September 4, 2007
In the recent flurry of publicity about homosexual men brought down from high places, the figure in every scenario who always appears most enigmatic seems to be that woman by his side. How could she not know? What kind of person could she be?
I had lunch with my friend Carol, one of the most Southern of my acquaintances, a couple of years ago and the subject of how our generation of women had almost no choice but to marry by the time we were 20. She and I had both done so, and neither marriage survived very long.
Carol mentioned a friend who had also married very young, tried to make the marriage work against all odds -- discovering, after some years, that her husband was homosexual. Carol said, "I don't know what it is about us in the South, so many of our first husbands turned out to be gay. My first husband was gay too."
This brought me up short. I seldom discussed this matter, but this time I wanted to. Because I was also one of those young women who married a homosexual in the 1960's.
I said, "Gay guys were the type of man our mothers approved of. Leslie Howard as Ashley Wilkes. Nice, sensitive, presentable. And what did we know?"
What, indeed. I had been very sheltered, even as I pursued a career in the theatre. I knew Tommy to be gentle, offbeat and witty; I knew him to be seeing a psychiatrist; I knew he came from a small, conventional Alabama town, yet was a fan of the arts, especially grand opera. But, although he was attractive to the gays in my theatre group in New Orleans, they, like I, assumed him to be straight.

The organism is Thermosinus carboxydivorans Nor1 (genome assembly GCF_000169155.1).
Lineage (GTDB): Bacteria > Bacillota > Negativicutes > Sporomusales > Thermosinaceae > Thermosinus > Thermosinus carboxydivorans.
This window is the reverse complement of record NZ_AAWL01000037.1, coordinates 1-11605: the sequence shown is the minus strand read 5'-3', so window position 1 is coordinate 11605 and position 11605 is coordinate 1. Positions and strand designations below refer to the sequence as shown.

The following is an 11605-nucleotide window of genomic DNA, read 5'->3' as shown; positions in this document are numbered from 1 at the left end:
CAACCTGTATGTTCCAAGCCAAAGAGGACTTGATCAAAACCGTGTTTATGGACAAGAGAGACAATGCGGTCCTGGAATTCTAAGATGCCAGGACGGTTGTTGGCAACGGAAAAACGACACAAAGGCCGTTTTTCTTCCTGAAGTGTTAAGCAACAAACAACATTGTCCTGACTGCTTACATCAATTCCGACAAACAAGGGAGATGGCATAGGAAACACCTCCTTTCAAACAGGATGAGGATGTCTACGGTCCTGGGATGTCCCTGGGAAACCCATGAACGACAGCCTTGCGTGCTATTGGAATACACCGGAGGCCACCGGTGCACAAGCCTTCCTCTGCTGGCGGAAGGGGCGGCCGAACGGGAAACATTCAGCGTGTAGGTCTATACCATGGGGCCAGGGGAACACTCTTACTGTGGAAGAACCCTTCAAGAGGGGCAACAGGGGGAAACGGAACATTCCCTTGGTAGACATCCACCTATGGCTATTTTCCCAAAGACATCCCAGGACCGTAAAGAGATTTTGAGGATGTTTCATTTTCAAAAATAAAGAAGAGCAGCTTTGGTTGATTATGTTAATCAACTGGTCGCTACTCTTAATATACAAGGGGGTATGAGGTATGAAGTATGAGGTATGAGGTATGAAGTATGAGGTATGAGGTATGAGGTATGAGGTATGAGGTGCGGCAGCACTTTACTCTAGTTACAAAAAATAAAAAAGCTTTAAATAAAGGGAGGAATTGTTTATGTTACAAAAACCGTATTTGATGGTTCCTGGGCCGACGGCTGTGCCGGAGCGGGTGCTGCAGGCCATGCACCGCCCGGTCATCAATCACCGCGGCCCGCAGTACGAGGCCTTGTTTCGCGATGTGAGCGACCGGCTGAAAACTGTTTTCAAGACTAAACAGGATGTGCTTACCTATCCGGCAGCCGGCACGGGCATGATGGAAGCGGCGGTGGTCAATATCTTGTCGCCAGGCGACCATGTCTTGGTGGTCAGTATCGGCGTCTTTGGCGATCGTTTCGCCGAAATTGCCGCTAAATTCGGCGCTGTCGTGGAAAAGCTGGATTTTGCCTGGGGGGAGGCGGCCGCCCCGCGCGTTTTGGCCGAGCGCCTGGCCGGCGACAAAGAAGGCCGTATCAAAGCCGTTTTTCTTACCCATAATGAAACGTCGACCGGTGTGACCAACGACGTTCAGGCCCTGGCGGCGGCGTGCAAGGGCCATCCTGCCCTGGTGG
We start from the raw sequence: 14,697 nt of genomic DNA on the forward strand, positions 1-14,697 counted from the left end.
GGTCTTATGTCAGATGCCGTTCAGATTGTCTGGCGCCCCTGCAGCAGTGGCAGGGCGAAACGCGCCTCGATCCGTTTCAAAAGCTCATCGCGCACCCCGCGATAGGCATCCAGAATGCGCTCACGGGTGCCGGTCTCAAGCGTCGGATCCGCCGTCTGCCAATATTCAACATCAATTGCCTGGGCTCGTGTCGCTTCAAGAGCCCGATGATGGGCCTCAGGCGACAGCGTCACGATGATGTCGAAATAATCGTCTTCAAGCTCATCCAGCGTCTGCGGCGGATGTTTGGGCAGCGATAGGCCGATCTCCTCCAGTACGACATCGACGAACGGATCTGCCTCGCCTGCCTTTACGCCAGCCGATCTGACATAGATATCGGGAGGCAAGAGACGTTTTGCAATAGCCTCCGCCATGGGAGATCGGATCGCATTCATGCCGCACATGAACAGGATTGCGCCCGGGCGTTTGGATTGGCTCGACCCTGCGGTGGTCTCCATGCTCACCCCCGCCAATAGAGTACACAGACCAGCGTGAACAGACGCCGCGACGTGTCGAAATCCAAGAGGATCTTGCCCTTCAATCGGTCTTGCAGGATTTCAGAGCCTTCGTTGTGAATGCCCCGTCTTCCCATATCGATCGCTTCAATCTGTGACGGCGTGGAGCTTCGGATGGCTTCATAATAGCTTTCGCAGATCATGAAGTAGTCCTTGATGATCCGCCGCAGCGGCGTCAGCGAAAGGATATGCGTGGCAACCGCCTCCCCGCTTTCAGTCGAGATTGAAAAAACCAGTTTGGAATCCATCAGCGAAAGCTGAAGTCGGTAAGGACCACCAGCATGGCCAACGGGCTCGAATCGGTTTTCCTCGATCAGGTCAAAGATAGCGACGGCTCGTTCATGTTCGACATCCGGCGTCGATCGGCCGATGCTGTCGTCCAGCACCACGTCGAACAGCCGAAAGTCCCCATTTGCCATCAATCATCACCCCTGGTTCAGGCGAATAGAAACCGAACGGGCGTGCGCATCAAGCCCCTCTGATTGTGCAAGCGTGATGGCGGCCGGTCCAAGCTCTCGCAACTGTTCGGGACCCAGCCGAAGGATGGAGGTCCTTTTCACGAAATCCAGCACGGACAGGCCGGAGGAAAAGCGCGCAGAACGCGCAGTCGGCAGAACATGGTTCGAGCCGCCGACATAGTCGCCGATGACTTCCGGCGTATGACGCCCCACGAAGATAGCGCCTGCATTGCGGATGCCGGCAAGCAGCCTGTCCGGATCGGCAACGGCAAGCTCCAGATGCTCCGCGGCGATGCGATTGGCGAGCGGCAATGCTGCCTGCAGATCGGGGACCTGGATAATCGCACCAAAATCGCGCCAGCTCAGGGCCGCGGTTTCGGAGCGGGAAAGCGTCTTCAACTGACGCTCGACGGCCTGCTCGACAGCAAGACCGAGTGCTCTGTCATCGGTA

When we moved to Atlanta I worked for a while in Emory University's hospital as an aide in the psychiatric unit. This was a huge learning experience for me as I was required to confront some of my own psychology both through work with patients there and through relationships that developed from the intense closeness of the psychiatric assistants to each other as well as to superiors on the medical staff.
There was a favorite patient who was a history professor at the college. He was brilliant and had a warm personality. He also was suicidal and paranoid, a married man with a tendency toward homosexuality. This duality was a revelation to me; he clearly loved his wife and hated himself for not being able to be true to her. She and he were trying to work things out. I could not help but wonder what life would be like with a husband who was a homosexual.
In those days homosexuality was defined as a mental illness, considered to be caused (or at least exacerbated) by a dysfunctional family of origin situation -- probably an aggressive mother and a passive father. I noted that Tommy had both, but still could not connect our sexual problems with anything but my inability to be irresistible. We had a child to whom he was devoted. It seemed to me he liked everything about being married except me. And, to give him credit, a great deal of that was my fault. Or at least the fault of my ignorance and my built-in denial system, and the insecurity that led me, like Princess Diana years later, to expect a fairy-tale outcome to a match that went unexamined. Just being married was supposed to provide the answers to everything.